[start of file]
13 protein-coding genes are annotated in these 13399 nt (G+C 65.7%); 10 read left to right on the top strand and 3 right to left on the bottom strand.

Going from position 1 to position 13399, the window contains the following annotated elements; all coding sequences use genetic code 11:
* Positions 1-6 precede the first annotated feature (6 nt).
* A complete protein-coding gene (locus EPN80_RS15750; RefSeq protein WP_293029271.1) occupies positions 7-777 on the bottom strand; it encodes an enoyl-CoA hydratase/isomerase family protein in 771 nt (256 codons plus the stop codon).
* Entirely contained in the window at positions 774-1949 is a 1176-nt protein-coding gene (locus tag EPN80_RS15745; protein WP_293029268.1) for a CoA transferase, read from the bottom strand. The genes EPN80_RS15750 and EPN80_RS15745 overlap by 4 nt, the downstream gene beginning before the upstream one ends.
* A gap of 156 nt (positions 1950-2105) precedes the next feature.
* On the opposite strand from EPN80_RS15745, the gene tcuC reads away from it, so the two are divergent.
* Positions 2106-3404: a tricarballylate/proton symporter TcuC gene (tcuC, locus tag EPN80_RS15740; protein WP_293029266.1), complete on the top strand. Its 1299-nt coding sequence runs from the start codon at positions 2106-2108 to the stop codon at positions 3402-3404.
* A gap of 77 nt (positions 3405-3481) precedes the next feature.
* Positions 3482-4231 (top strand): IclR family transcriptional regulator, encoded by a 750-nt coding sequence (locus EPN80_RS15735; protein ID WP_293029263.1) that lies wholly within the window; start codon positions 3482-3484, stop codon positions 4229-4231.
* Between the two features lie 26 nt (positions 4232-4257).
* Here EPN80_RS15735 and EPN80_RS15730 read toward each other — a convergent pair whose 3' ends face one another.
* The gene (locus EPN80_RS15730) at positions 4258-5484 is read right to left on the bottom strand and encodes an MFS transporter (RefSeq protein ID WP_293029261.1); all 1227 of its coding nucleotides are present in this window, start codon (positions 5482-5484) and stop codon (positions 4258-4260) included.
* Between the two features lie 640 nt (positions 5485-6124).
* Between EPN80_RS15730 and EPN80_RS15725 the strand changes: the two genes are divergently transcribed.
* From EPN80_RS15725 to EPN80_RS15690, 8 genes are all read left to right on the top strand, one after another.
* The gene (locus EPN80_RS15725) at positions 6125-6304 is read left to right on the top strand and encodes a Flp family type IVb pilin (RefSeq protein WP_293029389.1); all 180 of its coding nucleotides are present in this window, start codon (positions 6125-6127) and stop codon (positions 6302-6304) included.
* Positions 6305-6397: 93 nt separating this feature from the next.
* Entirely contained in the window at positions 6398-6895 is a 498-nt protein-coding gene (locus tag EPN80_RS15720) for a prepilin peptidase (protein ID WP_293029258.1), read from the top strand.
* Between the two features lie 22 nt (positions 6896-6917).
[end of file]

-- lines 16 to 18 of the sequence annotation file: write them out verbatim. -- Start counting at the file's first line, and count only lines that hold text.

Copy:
* From EPN80_RS15725 to EPN80_RS15690, 8 genes are all read left to right on the top strand, one after another.
* The gene (locus EPN80_RS15725) at positions 6125-6304 is read left to right on the top strand and encodes a Flp family type IVb pilin (RefSeq protein WP_293029389.1); all 180 of its coding nucleotides are present in this window, start codon (positions 6125-6127) and stop codon (positions 6302-6304) included.
* Positions 6305-6397: 93 nt separating this feature from the next.